When they get on the other side, Elijah just turns around and says, “What do you want?”
You’ve been following me day in and out, across the land, across the Jordan, “Tell me what I can do for you!”
Elisha asks to inherit a double share of his Spirit
This is profound. A huge request.
At first glance, it seems that he is asking to be twice the prophet that Elijah was. What arrogance!
However, in Ancient Israel, fathers would divide their possessions among their sons.
Whatever the father earned throughout his life went to the sons
The eldest son, the primary heir, receives a double portion of whatever the other sons get
What Elisha is really asking Elijah is “Could I be a son to you?”
I do not share your DNA, but if you’re willing can I call you father?
Would you make me your heir and allow me to inherit the legacy you have built?
Not your money or land, but your Spirit; the power of your faithfulness to a holy God?
That is an incredible request
Even Elijah acknowledges this: You have asked a hard thing is what he says in verse 10
But he tells Elisha that if he sees him go, then it will be done
And sure enough, as they continued walking, chariots and horses of fire separates them
Elijah is taken up into heaven by a whirlwind
When Elisha realizes that Elijah is gone, he cries out to him “father, father” and tears his clothes in grief
C. The passing of the mantle
Where Elijah stood, before a tornado carted him off into heaven, was his mantle
A mantle in these days was like a cloak
Where you may have many different sets of underclothing, you typically only had one mantle
Your cloak, your mantle, many times could identify you just by wearing it
Think about people today who are easily identified by their clothing
Mark Zuckerberg, the billionaire founder of Facebook, is often seen as one of the most poorly dressed rich people in the world
On any day, you will see him in a drab, gray, hooded sweatshirt over a drab gray t-shirt; even when courting donors or in important meetings
When asked about this attire, he responded that he doesn’t wear the same shirt and hoodie all the time
He has an entire wardrobe filled with the same kind of shirt
It is how he wants to be identified
Unlike today, mantles in Israel were vitally important
It was your means of survival: a shield from the windswept sands, a barricade against the sun’s heat, and would keep you warm at night.
It was not a fashion accessory; it was a necessity
But, it also told quite a bit about who you were
The rich would probably have ornate and decorated mantles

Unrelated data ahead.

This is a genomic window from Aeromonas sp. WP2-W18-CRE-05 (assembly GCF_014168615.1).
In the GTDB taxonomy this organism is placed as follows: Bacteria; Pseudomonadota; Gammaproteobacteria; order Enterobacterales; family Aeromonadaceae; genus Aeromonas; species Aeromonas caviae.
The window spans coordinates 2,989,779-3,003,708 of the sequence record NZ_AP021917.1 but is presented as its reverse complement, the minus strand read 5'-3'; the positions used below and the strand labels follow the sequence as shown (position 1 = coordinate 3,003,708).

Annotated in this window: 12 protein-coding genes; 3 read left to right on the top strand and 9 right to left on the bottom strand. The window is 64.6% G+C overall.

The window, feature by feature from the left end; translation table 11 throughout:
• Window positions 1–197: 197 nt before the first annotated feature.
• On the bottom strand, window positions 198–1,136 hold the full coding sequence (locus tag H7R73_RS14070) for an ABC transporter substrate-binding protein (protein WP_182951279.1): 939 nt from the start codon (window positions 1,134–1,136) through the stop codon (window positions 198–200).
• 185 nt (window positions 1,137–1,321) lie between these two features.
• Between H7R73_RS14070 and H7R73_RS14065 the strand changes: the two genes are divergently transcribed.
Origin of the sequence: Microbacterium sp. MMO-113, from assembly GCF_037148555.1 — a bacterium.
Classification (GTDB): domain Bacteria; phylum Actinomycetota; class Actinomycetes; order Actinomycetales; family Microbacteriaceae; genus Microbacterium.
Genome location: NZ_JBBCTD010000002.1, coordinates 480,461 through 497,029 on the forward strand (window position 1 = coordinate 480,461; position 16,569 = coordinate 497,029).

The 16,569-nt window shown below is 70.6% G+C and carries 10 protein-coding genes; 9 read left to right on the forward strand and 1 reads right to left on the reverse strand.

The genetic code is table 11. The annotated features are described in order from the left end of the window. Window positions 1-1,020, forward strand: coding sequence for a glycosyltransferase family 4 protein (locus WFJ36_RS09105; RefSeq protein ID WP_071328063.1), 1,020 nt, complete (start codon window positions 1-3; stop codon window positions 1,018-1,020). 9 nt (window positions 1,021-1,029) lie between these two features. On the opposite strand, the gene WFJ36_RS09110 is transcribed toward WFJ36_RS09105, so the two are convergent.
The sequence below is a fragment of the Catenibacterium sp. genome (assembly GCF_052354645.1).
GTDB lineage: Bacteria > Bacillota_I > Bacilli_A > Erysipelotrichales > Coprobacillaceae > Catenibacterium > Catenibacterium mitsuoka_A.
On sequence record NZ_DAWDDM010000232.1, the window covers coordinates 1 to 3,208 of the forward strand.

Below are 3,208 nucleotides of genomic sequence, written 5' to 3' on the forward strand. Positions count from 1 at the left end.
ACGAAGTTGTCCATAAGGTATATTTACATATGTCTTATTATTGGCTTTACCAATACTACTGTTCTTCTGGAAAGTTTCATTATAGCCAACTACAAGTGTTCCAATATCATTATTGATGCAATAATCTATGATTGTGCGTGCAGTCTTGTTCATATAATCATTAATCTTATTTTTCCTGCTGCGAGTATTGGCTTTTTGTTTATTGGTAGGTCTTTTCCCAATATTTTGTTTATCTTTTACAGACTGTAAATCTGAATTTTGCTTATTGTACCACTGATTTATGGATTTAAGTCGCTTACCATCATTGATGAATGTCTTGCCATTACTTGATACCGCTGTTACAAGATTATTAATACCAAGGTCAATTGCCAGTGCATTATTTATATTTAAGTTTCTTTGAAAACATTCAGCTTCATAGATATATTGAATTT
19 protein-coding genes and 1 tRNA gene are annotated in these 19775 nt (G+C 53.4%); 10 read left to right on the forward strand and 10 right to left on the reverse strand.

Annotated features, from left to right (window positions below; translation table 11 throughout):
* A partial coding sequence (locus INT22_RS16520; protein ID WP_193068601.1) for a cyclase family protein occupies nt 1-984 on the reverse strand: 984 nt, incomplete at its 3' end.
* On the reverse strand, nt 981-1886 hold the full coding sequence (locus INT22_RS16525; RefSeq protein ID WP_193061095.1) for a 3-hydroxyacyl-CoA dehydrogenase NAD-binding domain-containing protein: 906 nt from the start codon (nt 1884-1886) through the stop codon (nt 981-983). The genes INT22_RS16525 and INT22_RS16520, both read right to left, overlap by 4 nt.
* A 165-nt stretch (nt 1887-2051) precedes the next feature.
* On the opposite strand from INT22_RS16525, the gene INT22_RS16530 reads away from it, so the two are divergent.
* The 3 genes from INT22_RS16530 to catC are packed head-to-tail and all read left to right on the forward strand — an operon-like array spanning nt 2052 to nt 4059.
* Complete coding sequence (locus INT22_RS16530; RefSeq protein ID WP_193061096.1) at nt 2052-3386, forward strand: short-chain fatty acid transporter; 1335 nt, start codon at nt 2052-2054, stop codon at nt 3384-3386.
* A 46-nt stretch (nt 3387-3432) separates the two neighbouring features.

It told a lot about where you came from and who you were
A highly recognizable part of you
Now let’s imagine the scene with Elisha
Elijah’s fifty followers are standing on the other side of the Jordan river bank
They’ve seen Elijah and Elisha walk across the dry ground of the parted waters
They wait and wait, until they start to see the waters part again
Through the pathway of dry ground, a man appears
They squint to see the man’s face, but his mantle is far more recognizable
It is the mantle of Elijah, the prophet of the most high God
But, as this man draws closer, and are able to see his face, they realize it isn’t the great prophet
It is the young relatively unknown man who bears the mantle of Elijah
They understand what this means: The same Spirit that has been with Elijah now rests on Elisha
Disclosing the Clue to Resolution
D. God’s faithfulness
Perhaps a better way of saying it is that there is a continuity to God’s faithfulness that doesn’t stop from one generation to the next
God does not leave or abandon His people in a time of change
Yes, the people of Israel are being ruled by foreign kings in a foreign land
Children are being born who have never set foot in the promised land, never worshipped in the temple
It is a disorienting time for God’s people
Even though Elijah’s gone, the faithfulness of God remains
Just as the mantle of Elijah is not lost
But was passed down to Elisha so the Spirit of God continues to be upon them
God’s voice will still speak
What the author is illuminating to us is how the world of the Kingdom of God understands political life differently than the world of the earthly kings.
No matter what happens in Israel, or what prophets leave
The same God who spoke through Elijah is going to speak through Elisha
Experiencing the Gospel
E. Not about winning
The goodness in Elijah’s leadership wasn’t found in Elijah at all
It was the way Elijah cloaked himself in God’s faithfulness
Now, Elisha wears that same cloak
2 Kings is suggesting that the continuity of good leadership has more to do with God’s faithfulness than it does with winners and losers
Certainly this was Jesus’ message as well. He lost his life and didn’t consider His status and position as something to be gained.
His leadership was about showing God’s faithfulness even to faithless people
He himself was faithful to the point of death on the cross
The story of God does not advance upon the back of victors
It instead advances upon the backs of those who are willing to cloak themselves in the faithfulness of God
It is isn’t about winning
In this passing of the mantle, it doesn’t mean that Elisha won the election for head prophet
He didn’t beat our Elijah in some political race
Rather, his donning of the mantle shows that he is covered in God’s faithfulness